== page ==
Bees also like thistle as do various birds, including the goldfinches.  However, there are more than enough plants here for the bees and plenty of coneflowers for the finches, so this lone thistle--definitely a weed in my opinion--is going to have to go.

Another volunteer that appears every year is the Pokeweed.  It's another one of those with a long taproot, which is why my simply cutting it off after it blooms never quite gets rid of it.

Because it has been well-mannered so far, I usually leave it alone for awhile so the birds can enjoy the berries.  The berries, as you can see, aren't ripe yet, but when they are, they'll be a deep dark purple.  They are toxic to humans, though, and can stain your hands, so I will definitely let the birds pick them!

Goldenrod is also just beginning to bloom. I'm not sure what type this is, because all the plants are volunteers.  And talk about volunteers--it would take over my garden if I let it!   I pull some of the excess seedlings every year, but I leave the rest because, besides its value to insects, it really does make a pretty backdrop for other flowers, like these seedheads of the gray-headed coneflowers.  It also makes a nice filler for flower arrangements.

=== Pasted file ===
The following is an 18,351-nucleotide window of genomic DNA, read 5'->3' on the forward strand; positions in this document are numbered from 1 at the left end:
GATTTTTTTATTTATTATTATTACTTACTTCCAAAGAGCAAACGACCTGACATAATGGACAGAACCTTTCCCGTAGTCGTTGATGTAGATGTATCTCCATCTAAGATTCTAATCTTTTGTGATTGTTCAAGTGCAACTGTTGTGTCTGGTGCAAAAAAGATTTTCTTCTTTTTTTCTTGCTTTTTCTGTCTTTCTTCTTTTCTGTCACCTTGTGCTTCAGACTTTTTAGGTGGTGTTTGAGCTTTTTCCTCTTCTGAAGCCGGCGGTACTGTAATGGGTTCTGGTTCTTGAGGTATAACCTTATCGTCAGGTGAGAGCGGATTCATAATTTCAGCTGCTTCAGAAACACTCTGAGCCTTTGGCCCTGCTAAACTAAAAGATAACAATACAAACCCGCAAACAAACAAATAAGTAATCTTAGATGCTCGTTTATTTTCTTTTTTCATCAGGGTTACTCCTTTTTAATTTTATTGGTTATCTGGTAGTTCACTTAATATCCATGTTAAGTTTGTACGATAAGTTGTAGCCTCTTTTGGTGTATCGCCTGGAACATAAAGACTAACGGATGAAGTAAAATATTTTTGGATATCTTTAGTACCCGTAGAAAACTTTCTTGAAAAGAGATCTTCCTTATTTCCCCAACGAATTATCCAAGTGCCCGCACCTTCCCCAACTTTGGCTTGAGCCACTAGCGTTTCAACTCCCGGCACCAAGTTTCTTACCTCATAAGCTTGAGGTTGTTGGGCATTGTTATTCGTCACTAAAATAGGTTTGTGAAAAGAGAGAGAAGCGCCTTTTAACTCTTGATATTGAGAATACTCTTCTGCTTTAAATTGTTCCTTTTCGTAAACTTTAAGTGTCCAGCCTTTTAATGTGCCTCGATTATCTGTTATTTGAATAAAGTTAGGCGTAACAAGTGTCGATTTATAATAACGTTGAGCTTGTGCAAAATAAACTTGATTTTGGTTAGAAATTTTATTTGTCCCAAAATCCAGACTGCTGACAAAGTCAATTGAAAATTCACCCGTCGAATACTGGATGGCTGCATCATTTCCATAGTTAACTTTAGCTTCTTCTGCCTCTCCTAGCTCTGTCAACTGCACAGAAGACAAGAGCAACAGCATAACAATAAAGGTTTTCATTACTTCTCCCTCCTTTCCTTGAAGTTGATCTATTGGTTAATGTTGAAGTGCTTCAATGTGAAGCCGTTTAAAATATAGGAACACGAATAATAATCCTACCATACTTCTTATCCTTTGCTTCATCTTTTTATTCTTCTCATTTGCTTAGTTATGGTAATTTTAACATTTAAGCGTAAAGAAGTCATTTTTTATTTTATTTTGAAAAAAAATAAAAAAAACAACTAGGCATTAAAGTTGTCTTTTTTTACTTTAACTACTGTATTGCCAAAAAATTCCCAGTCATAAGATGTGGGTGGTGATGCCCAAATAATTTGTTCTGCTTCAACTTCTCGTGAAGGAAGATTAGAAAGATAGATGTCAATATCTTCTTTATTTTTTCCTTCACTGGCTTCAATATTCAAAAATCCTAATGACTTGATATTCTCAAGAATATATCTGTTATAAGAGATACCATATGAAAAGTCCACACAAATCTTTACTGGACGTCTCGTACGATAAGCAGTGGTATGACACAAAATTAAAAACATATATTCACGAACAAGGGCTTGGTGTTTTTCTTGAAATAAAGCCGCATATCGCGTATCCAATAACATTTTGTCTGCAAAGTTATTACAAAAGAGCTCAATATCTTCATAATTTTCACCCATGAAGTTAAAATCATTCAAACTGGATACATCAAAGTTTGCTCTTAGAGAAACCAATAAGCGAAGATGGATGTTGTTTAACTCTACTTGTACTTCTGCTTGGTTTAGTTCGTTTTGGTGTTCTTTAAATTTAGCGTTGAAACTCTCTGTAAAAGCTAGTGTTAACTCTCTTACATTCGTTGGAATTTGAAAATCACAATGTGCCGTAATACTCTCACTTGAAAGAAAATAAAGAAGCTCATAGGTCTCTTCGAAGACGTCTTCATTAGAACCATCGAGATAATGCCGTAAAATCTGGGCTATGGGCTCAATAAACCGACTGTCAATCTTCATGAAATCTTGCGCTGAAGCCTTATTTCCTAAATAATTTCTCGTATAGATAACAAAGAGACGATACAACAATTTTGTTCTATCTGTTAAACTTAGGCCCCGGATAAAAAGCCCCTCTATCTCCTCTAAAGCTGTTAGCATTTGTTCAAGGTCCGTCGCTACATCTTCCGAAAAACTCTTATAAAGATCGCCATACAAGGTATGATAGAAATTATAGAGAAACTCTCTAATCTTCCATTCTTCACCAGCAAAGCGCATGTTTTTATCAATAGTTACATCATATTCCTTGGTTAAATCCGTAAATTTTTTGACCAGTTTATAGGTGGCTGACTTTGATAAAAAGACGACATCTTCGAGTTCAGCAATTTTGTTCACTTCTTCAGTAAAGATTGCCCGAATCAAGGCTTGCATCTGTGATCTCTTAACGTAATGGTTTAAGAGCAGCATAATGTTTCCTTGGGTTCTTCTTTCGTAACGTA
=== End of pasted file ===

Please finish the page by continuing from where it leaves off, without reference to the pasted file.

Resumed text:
As you can see, many of the natives in my garden are actually volunteers, probably gifts from the birds.  Too often it seems the natives I actually plant in my garden don't germinate or disappear, probably overcome by the thugs already there.  But sometimes I am pleasantly surprised, as I was by the plant I wanted to focus on this month.

A few weeks ago I noticed a few tall plants amidst the emerging goldenrod and asters.  I was pretty sure they were weeds until I noticed small flowerbuds on them.  I was intrigued and decided to leave them alone.  Thank goodness I did!  When they bloomed, I was finally able to identify them as Common Sneezeweed, Helenium Autumnale.

A few facts about this Sneezeweed:
  • Zone 3-8, blooms August --October
  • 3-5 feet tall with not much branching but an abundance of flowers
  • likes wet to moist conditions--we had the perfect spring/early summer for it this year
  • the foliage is bitter and toxic, with some reports of livestock poisoning from it
  • despite the name, it does not cause sneezing.  In the past, the leaves and flowers were dried and used as snuff, hence the name

Common visitors to the Sneezeweed include all kinds of bees, some wasps, Syrphid flies, butterflies, and beetles.  Most suck the nectar, but some also collect the pollen.